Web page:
Mertens v. Hewitt Associates, 508 U.S. 248, 4 (1993)

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Cite as: 508 U. S. 248 (1993)

Opinion of the Court

respondent's motion to dismiss, petitioners fleshed out this claim, asserting that respondent was liable (1) as an ERISA fiduciary that committed a breach of its own fiduciary duties, (2) as a nonfiduciary that knowingly participated in the plan fiduciaries' breach of their fiduciary duties, and (3) as a nonfiduciary that committed a breach of nonfiduciary duties imposed on actuaries by ERISA. The District Court for the Northern District of California dismissed the complaint, App. to Pet. for Cert. A17, and the Court of Appeals for the Ninth Circuit affirmed in relevant part, 948 F. 2d 607 (1991).2

Petitioners sought certiorari only on the question whether ERISA authorizes suits for money damages against nonfiduciaries who knowingly participate in a fiduciary's breach of fiduciary duty. We agreed to hear the case. 506 U. S. 812 (1992).

II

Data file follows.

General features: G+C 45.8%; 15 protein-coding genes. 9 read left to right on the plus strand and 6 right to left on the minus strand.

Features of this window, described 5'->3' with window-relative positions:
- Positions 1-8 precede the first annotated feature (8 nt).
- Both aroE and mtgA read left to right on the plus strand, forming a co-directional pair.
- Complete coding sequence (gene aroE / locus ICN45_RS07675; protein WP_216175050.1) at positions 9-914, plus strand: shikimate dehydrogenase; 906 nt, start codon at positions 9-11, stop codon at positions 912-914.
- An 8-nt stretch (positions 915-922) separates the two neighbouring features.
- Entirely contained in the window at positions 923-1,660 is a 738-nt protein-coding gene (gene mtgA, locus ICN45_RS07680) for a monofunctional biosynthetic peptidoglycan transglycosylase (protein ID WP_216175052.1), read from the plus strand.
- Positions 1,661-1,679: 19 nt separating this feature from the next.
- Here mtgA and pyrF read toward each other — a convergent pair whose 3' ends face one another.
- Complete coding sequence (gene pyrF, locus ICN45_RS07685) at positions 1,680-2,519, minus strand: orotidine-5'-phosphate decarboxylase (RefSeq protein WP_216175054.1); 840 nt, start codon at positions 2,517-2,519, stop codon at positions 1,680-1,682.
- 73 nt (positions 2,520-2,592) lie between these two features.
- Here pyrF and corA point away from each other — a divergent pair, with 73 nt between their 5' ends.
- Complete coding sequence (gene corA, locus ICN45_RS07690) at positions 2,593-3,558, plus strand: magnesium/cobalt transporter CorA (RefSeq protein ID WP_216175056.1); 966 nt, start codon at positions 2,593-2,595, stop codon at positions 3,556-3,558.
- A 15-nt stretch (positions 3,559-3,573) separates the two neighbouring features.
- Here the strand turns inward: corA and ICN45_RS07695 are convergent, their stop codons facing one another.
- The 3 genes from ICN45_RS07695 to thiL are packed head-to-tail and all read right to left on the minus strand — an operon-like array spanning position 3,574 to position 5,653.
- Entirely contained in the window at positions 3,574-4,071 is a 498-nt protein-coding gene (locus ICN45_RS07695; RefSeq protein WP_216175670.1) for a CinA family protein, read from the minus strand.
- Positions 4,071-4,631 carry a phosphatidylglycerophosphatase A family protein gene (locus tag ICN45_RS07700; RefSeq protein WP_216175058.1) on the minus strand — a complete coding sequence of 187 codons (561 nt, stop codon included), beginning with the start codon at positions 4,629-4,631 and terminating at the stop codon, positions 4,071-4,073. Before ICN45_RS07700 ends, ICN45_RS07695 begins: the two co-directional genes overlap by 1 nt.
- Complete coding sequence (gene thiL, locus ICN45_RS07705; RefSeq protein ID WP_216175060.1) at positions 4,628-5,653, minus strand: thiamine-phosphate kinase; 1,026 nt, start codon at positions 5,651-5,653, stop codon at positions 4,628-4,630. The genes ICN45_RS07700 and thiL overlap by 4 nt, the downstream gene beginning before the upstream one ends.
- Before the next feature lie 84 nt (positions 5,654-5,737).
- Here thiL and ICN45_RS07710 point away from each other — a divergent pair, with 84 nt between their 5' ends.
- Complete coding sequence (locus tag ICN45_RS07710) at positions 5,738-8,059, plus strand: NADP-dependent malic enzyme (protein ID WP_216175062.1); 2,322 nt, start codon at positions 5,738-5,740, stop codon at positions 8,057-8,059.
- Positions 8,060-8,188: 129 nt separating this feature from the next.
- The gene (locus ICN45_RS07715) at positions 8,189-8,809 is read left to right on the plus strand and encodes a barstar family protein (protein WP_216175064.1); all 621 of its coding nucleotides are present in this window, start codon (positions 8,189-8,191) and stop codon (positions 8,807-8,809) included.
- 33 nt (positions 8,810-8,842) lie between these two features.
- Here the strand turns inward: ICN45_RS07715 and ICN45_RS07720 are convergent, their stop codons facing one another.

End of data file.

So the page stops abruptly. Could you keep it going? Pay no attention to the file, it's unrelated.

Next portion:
ERISA is, we have observed, a "comprehensive and reticulated statute," the product of a decade of congressional study of the Nation's private employee benefit system. Nachman Corp. v. Pension Benefit Guaranty Corporation, 446 U. S. 359, 361 (1980). The statute provides that not only the persons named as fiduciaries by a benefit plan, see 29 U. S. C. 1102(a), but also anyone else who exercises discretionary control or authority over the plan's management, administration, or assets, see 1002(21)(A), is an ERISA "fiduciary." Fiduciaries are assigned a number of detailed duties and responsibilities, which include "the proper management, administration, and investment of [plan] assets, the mainte-2 Petitioners also claimed that respondent's activities constituted a party-in-interest transaction prohibited by ERISA and professional malpractice under state law. The District Court's dismissal of the former claim was not appealed, but the Court of Appeals reversed the dismissal of the pendent claim on state-law grounds. Petitioners also sought declaratory and injunctive relief, which the District Court deemed irrelevant, given that the plan had been terminated and with it respondent's position as the plan's actuary. The Court of Appeals did not address this point.

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